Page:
Annette Evans, deputy to the garrison commander, recently asked all garrison employees at an all-hands assembly for ways to scale back on inefficiencies and improve services.

By Nathan Van Schaik and Camelia Streff, USAG Bavaria Public Affairs


GRAFENWOEHR, Germany — The deputy to the garrison commander here recently asked all garrison employees at an all-hands assembly for ways to scale back on inefficiencies and improve services.


U.S. Army Garrison Bavaria’s Annette Evans solicited employee feedback just as the garrison makes moves to implement a long range plan.


One of the core principles embedded in the long range plan — known as a line of effort — is to unify effort and operations between all four USAG Bavaria communities, which include Tower Barracks in Grafenwoehr, Rose Barracks in Vilseck, Hohenfels and Garmisch.


To the community member that means that all USAG Bavaria Soldiers, civilians, and their families receive the same level of service across the USAG Bavaria footprint.


But how?


Garrison directors undertook an analysis of each directorate, cross-referenced the authorized positions with functions, and aligned authorizations with mission requirements.   


“The next step of the process is to make sure we are performing our core functions and matching them with the staff that we have on board,” Evans said.


Additionally, Evans explained that employees will be asked to do “less with less.”


In 2016, Lt. Gen. Kenneth Dahl, the commanding general of Installation Management Command — the agency that oversees all U.S. Army garrisons — explained in his June 2016 Service Culture Initiative that IMCOM would need to “buy back” critical areas associated with maintaining Army readiness.


“Therefore, IMCOM can no longer provide the same level of service that our customers have come to expect,” Dahl said.


“We must prioritize and deliver the right services, where the need is the greatest, to maximize the value of every dollar we spend,” Dahl said, adding that “We are not asking you to do more with less, or even the same with less; we will do less with less so we can concentrate on the most critical services we deliver.”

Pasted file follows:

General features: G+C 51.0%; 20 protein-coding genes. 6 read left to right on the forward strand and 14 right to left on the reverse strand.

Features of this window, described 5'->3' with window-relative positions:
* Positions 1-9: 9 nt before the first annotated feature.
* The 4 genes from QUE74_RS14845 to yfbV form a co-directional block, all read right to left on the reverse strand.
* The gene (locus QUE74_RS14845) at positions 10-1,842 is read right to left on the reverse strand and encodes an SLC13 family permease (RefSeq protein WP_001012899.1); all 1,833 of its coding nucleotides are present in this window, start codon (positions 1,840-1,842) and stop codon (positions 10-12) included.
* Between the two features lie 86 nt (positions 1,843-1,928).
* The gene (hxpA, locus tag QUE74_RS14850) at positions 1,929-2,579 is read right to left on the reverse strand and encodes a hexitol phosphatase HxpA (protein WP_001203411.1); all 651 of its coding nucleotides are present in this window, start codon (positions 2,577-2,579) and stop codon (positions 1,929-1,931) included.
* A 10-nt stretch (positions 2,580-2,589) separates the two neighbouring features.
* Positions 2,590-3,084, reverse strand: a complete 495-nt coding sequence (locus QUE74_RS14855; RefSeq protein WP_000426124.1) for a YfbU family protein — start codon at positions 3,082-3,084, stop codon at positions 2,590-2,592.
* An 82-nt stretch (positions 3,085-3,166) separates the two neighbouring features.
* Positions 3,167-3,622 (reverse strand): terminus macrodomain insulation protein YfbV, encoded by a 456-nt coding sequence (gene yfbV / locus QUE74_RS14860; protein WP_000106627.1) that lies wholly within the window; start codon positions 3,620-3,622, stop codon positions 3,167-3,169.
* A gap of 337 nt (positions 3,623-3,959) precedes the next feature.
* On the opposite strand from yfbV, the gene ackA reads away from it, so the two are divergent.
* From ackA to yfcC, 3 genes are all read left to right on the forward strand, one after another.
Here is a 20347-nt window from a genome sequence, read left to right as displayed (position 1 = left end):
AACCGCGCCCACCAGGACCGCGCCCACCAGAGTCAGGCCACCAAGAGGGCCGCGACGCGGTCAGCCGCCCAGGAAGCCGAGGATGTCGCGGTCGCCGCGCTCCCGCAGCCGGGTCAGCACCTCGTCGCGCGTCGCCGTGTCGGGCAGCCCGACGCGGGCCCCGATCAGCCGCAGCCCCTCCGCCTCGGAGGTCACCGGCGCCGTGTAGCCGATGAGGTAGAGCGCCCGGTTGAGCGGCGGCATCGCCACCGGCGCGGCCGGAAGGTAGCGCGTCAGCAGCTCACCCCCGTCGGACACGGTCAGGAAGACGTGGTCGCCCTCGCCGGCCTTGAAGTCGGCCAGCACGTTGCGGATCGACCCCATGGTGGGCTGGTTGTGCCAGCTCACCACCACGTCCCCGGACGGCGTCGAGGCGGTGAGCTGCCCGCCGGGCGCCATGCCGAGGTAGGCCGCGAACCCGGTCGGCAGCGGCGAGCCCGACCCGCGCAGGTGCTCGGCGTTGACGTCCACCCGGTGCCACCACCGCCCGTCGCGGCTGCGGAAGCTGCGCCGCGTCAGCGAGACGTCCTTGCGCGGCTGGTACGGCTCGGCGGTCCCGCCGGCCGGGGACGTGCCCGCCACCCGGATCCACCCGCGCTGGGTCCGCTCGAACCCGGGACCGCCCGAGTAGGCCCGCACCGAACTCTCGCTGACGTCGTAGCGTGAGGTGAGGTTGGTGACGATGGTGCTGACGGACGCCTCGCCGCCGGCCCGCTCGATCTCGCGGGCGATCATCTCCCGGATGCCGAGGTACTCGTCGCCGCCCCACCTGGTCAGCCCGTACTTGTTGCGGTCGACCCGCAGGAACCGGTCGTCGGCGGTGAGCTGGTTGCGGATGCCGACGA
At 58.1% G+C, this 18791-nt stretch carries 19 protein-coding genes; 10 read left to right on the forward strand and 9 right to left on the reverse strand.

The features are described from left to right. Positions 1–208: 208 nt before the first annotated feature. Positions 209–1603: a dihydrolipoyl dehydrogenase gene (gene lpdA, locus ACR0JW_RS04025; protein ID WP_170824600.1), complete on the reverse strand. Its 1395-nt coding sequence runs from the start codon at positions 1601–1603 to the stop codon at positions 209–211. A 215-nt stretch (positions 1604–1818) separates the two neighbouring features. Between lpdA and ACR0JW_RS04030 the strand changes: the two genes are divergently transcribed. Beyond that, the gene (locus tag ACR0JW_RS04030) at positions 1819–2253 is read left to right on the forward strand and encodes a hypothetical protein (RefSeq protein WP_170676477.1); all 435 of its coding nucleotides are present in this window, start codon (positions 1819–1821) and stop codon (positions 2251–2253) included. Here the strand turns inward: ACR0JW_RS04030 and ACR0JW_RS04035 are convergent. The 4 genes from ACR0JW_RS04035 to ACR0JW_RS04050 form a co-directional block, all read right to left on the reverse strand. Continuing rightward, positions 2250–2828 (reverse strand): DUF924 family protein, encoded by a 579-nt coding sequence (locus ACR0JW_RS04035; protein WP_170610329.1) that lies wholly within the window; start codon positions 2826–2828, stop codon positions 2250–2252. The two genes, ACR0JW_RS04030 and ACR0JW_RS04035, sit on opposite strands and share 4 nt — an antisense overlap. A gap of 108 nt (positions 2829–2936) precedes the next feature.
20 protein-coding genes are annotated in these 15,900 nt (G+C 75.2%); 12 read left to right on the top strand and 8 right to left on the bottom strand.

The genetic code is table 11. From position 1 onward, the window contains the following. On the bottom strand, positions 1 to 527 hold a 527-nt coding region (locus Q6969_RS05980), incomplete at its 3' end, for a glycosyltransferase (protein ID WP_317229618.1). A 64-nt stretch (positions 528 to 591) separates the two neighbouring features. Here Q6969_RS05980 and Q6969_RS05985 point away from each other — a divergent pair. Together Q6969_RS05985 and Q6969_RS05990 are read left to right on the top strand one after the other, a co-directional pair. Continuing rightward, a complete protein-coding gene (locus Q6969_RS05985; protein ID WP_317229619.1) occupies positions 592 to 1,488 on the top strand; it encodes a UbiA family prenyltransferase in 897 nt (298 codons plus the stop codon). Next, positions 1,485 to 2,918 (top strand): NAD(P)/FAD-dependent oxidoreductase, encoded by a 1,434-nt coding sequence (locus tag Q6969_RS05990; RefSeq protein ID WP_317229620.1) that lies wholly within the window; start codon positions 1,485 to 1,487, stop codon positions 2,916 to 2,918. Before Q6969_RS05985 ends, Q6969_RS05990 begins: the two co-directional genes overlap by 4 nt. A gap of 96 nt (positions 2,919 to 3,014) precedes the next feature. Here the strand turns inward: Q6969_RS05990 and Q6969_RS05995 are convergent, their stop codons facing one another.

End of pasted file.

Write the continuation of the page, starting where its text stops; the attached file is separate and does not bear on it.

So how will the garrison do “less with less?”


“It means that “[Garrison Commander Col. Lance Varney] has the authority … to stop or decrease some of the unnecessary tasks we are doing, so that we can focus on our customers,” Evans said. 


In doing so we will improve infrastructure and services that directly contribute to our Soldiers and families, said Evans.


Evans asked employees to list things they can stop or decrease.


“There may be things that each of us are doing that are based on ‘how we have always done this’ or based on some history. It is time to review everything that we do and ensure that we truly need to be doing it,” Evans said. 


“For example, do we need 10 signatures on a form? Do we have the right operating hours if we have no customers at certain days/times? Do we have a better way to conduct a task that could be expedited with technology? Are we doing some tasks that exceed our core funding? You are perhaps performing them and all of the other things you do with less personnel than you had on your team 10 years ago,” Evans said.


Evans said that no services would be cut that compromise the life, health and safety of the community, adding that no laws would be broken or corners cut.


“In other words, we are looking to reduce tasks that ‘take away’ time and energy from these very vital functions.”


Employees submitted hand-written feedback and are encouraged to continue to provide ideas to their leadership.


“We are absolutely interested in improving our core missions with our workforce on hand, and shedding things which continue to cause us stress, extra work hours, and those which cause us to lose focus on our mission,” Evans said.

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